Trish Caddy, foodservice analyst at Mintel, attributes much of the recent growth to habitual coffee drinkers and the continually increasing number of coffee retailers ubiquitous on British high streets. “A raft of non-specialist venues that feature barista-style coffee on their menus with takeaway functions are grabbing a slice of the coffee shop market.”

Mintel’s food and drink analyst, Anita Winther, adds that according to its Coffee Shops UK 2016 Report, 65% of adults are reported to have bought a hot drink from a coffee shop in the three months to October 2016. “Meanwhile, of Brits who have visited a specialist coffee shop, 29% visit once a week or more to sit in and 25% for a takeaway.”

The bigger picture
Youngsters are helping to propel the status of coffee shops, as Anita explains: “16-34-year-olds are the core users of coffee shops: an age group who lag behind older cohorts when it comes to at-home coffee. While this means that coffee shops are snatching sales from retail, young people’s usage of coffee shops is likely to help build their appetite for coffee as a whole, which should also benefit retail coffee sales in the long term.”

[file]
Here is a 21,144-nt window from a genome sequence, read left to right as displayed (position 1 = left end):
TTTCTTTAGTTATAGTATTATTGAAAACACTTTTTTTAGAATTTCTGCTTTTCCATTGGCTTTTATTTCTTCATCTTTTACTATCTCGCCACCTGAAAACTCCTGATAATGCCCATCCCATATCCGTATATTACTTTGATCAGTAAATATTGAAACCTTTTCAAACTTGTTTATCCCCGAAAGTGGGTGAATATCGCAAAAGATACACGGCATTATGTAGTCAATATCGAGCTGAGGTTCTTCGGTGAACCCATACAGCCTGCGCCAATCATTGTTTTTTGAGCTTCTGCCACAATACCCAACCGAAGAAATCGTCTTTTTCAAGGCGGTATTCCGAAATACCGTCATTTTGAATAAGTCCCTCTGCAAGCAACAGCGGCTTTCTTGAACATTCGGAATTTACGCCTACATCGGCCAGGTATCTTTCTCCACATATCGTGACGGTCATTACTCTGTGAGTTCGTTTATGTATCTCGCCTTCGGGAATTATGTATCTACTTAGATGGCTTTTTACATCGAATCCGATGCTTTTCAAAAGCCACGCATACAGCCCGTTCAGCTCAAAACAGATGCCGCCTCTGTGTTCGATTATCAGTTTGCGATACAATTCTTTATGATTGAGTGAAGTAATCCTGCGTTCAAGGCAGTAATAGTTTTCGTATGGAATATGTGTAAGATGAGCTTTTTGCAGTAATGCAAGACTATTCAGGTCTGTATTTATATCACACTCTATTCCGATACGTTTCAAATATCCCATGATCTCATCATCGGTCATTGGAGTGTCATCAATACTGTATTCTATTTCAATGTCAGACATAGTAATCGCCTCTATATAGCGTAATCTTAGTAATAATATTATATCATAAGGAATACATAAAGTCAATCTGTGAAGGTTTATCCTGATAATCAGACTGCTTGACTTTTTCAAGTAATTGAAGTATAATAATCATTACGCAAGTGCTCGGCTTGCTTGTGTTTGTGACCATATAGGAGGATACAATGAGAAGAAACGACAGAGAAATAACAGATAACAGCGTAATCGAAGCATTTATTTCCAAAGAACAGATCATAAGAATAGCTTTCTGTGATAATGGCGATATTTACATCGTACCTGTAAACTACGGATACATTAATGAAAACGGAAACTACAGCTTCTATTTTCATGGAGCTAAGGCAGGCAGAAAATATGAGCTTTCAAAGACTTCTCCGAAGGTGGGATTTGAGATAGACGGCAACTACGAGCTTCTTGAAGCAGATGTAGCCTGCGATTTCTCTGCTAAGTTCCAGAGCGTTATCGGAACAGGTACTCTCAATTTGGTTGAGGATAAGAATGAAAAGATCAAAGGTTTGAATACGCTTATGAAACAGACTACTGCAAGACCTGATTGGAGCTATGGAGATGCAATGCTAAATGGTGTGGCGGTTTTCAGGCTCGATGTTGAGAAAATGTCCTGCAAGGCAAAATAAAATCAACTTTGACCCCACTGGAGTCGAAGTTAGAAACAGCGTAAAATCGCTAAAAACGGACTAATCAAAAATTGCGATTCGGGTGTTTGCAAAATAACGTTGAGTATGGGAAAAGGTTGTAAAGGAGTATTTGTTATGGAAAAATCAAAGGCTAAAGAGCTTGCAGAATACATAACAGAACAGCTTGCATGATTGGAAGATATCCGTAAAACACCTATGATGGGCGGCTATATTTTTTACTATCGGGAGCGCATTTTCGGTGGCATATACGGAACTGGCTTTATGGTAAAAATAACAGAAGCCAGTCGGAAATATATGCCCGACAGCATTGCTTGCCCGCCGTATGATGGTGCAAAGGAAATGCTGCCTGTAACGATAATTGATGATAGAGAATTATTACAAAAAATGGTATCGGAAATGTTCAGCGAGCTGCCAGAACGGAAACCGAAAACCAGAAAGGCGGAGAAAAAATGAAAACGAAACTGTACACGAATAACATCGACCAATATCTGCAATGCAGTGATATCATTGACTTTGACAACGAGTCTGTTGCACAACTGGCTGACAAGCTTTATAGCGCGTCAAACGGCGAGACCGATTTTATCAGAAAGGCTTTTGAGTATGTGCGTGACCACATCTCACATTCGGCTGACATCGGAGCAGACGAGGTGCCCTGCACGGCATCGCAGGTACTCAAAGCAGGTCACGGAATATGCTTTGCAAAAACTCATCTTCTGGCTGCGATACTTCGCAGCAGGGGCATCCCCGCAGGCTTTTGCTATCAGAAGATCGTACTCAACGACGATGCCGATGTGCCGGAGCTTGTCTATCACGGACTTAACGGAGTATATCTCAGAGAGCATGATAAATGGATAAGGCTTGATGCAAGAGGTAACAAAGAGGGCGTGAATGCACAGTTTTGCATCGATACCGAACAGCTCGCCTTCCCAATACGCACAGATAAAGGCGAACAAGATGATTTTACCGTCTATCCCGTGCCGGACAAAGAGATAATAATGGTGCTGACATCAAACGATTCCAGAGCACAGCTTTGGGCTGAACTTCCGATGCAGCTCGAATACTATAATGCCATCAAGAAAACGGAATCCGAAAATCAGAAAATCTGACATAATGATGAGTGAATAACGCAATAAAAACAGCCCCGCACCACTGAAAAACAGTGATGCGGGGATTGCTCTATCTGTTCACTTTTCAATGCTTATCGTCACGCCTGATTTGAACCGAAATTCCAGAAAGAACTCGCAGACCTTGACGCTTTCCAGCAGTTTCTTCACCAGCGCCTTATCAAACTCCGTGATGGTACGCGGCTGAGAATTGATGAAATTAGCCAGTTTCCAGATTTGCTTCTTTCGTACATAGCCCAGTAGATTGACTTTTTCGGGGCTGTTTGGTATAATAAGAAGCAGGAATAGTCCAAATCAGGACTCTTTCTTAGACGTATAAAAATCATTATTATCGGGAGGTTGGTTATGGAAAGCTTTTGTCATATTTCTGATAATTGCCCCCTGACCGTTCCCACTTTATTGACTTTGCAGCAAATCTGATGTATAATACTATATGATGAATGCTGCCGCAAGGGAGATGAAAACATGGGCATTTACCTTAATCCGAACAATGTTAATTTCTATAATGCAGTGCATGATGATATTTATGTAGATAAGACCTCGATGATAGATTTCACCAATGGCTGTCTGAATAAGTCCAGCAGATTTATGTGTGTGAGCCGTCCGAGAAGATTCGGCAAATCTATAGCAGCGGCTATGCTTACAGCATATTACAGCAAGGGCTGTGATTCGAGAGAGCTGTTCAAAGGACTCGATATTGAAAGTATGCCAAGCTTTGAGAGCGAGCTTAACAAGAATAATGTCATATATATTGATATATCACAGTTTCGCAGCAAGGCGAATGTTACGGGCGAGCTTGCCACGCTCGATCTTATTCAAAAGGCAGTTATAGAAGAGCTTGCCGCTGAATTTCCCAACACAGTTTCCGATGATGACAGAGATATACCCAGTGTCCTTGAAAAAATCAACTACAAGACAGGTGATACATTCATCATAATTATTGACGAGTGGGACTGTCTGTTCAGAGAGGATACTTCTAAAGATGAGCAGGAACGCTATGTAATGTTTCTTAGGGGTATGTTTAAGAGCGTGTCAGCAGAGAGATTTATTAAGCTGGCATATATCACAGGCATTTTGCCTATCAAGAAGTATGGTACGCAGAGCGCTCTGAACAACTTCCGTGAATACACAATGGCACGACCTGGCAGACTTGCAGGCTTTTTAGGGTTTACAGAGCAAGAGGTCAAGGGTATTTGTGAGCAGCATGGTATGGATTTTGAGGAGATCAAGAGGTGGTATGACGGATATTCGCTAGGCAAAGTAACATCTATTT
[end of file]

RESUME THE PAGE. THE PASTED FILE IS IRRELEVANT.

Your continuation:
Allegra World Coffee Portal’s Project Cafe 2017 UK report has also reported growth in the coffee shop market, with 2016 witnessing a 6% growth in outlets and a 12% growth in turnover. While part of this is attributed to leading chains like Costa, Starbucks and Caffe Nero reporting positive like-for-like sales growth, another factor has been the gaining momentum of small and medium boutique chains such as Joe And The Juice, Taylor St Baristas and Coffee #1.

Simply Business research, meanwhile, has also reported a massive increase in independent coffee shops for the year between 2015 and 2016. The 41% growth spotlighted specific areas of the UK which had enjoyed notable rises. The area to see the biggest rise was Nottingham (69% increase year-on-year), followed by Birmingham (53%), Sheffield (48%) and Coventry (37%).